It’s remarkable how a few international designers, with their collections presented on the catwalks of Paris, Milan and New York, dictate what will be worn next season. A glance at the Instagram pages of luxury watch and car manufacturers triggers longing and fascination. Luxury objects have long been admired for their precision: for the almost loving care with which, for example, a dress is handmade by Oscar de la Renta and embroidered pearl by pearl. The character of uniqueness resonates with every step in such a gown, just as it does with every ride in a Bugatti or with every look at a Patek Philippe on the wrist. Once experienced, it is a feeling that one does not want to give up. Both the quality of the product, as well as the promise that is transferred to the owner, are addictive. When you own a luxury product, your own status increases - and with good reason.

We need to know the source to understand its consequences

The origin of the word luxury comes from Latin, meaning ‘waste’, and was originally used to describe objects not required for everyday use and that were once widely considered useless or unnecessary. Those who could afford to do so purchased them to flaunt their wealth. But how does this scenario play out in an affluent society? We are already surrounded by the unnecessary on a daily basis, while developments such as digitalization are completely changing our consumer behavior. In this context, something as traditional as the luxury industry can quickly lose its magic. Indeed, luxury emerges from the magic of coding, whereas ‘online’ stands for its transparency; luxury is exclusive and excludes, while online is inherently inclusive; the power of luxury stems from its scarcity, yet online creates added value through constant availability. When the status of luxury is suddenly democratized, the entire industry finds itself at a turning point.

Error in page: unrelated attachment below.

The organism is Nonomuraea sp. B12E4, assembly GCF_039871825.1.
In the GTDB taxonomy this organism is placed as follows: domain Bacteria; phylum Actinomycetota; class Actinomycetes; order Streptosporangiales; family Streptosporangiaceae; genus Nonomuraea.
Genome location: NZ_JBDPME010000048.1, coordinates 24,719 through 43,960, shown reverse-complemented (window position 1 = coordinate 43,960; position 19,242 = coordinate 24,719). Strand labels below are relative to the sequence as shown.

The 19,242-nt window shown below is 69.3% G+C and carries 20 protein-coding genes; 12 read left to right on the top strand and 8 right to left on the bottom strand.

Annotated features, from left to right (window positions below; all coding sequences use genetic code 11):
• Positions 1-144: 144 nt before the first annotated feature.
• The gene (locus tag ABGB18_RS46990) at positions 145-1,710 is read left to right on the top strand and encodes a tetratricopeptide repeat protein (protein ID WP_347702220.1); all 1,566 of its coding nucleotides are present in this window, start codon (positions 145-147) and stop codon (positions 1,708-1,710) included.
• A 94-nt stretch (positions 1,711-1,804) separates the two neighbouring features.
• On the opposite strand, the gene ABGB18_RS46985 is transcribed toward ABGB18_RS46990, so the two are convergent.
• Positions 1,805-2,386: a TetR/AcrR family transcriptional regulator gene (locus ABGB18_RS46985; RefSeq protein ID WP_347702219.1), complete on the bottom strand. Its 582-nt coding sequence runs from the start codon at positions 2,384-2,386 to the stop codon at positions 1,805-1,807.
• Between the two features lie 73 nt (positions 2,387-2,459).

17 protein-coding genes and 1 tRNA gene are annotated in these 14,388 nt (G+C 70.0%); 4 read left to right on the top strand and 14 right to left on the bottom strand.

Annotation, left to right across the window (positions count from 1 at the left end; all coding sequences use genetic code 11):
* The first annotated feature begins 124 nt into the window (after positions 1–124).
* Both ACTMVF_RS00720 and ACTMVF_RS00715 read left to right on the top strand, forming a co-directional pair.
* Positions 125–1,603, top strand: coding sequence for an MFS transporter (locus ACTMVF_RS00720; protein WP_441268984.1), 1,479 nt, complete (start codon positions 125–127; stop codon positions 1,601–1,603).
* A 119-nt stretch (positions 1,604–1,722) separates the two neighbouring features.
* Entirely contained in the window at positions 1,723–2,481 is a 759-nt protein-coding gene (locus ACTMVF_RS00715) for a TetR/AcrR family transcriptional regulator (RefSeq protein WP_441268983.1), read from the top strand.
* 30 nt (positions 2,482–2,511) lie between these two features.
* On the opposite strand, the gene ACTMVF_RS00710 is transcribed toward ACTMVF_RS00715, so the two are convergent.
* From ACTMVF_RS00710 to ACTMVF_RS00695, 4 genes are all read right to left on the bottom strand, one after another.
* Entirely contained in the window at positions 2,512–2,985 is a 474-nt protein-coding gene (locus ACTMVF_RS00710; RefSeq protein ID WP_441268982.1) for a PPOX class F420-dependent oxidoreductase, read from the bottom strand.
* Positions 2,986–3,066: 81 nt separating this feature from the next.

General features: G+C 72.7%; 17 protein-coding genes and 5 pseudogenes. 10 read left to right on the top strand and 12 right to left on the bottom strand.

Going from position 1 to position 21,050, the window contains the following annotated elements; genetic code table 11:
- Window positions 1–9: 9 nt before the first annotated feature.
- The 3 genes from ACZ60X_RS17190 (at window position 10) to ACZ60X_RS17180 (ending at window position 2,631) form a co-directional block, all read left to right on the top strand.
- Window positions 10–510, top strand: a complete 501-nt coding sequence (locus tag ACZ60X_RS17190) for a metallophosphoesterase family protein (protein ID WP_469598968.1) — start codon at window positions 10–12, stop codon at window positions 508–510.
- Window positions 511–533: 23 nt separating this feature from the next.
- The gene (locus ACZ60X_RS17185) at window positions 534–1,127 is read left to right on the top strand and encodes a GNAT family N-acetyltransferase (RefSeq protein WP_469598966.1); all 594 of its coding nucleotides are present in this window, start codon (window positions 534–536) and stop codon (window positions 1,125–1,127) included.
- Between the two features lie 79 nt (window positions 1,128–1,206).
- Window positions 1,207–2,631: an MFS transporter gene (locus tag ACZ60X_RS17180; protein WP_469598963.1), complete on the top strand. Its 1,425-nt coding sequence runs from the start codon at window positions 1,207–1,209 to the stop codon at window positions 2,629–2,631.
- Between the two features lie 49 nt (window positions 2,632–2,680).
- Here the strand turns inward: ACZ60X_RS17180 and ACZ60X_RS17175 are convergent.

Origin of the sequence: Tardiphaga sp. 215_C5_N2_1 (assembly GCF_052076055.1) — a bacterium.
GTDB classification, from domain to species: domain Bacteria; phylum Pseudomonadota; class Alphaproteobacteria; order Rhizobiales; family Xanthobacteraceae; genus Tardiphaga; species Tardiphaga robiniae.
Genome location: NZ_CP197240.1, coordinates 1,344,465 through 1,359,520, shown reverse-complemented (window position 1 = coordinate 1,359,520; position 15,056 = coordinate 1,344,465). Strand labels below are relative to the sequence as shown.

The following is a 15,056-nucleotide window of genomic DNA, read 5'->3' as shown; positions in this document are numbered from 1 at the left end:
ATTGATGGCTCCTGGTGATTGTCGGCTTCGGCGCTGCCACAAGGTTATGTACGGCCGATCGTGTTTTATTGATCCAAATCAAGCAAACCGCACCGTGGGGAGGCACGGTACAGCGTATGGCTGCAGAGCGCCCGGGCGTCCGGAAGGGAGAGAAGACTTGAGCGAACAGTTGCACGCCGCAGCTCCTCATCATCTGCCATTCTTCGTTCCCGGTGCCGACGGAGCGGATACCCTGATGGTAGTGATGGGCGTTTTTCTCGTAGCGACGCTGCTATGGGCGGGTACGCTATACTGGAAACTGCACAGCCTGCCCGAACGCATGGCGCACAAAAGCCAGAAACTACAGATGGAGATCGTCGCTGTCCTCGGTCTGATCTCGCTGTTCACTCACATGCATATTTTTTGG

The end of senseless consumption

In a time when sustainability and resource conservation are omnipresent, unnecessary consumption (luxury) is almost frowned upon. Can you really afford to sit on one of the nearly 20,000 private flights that land in the Bahamas every year? Does your overcrowded wardrobe need to be regularly updated with the latest couture clothes? And how do we feel about celebrating the excessive consumption of experiences, such as visiting all the European capitals in short trips? Whether you are really enriched by the ‘products’ or rather by the idea of sharing these experiences with your friends is probably questionable. The loud and the unnecessary are losing their charm. But how does status redefine itself in a world without obvious status values?

Knowledge replaces status

In the search for values, materialism has become uninteresting. The understanding of luxury is developing away from its status utility and evolving into connoisseurship. Ultimately, the depth of knowledge about a product defines our level of enjoyment. A perfect example of this are the menus in Michelin Star restaurants that mention the local farmer by name, that enrich our vocabulary with the names of unfamiliar mushroom species, and that even include a nod to the dairy cow who supplied the basic ingredient for dessert. All of these are ways to give (even more) meaning to the product. Suddenly, luxury is no longer defined by the many, but by substance, as the paradigm shifts from the externally visible to the personally valuable.

The age of the connoisseur

This has also become evident in the renewed appreciation for craftsmanship: the interest in handmade shoes, refurbished vintage furniture, and even home-roasted coffee. The end of unnecessary consumption is leading to a new demand for premium quality in the select few goods and products that one allows oneself. This approach goes far beyond clothing, encompassing connoisseurship in areas of intuitive interest, from vintage cars to wines. I don't need a large, flashy collection of Bordeaux if my passion and interest lie in elegant, silky Pinot Noirs. The phase-out model of luxury finds itself in a new level of sophistication and clarity for its own (often immaterial) pleasure and composure. A derivative of this is good conversation with like-minded people, where the emphasis is not on showing off, but on depth.

This article was published in Spring 2020 in the Member Magazine of the St. Moritz Automobile Club (SMAC).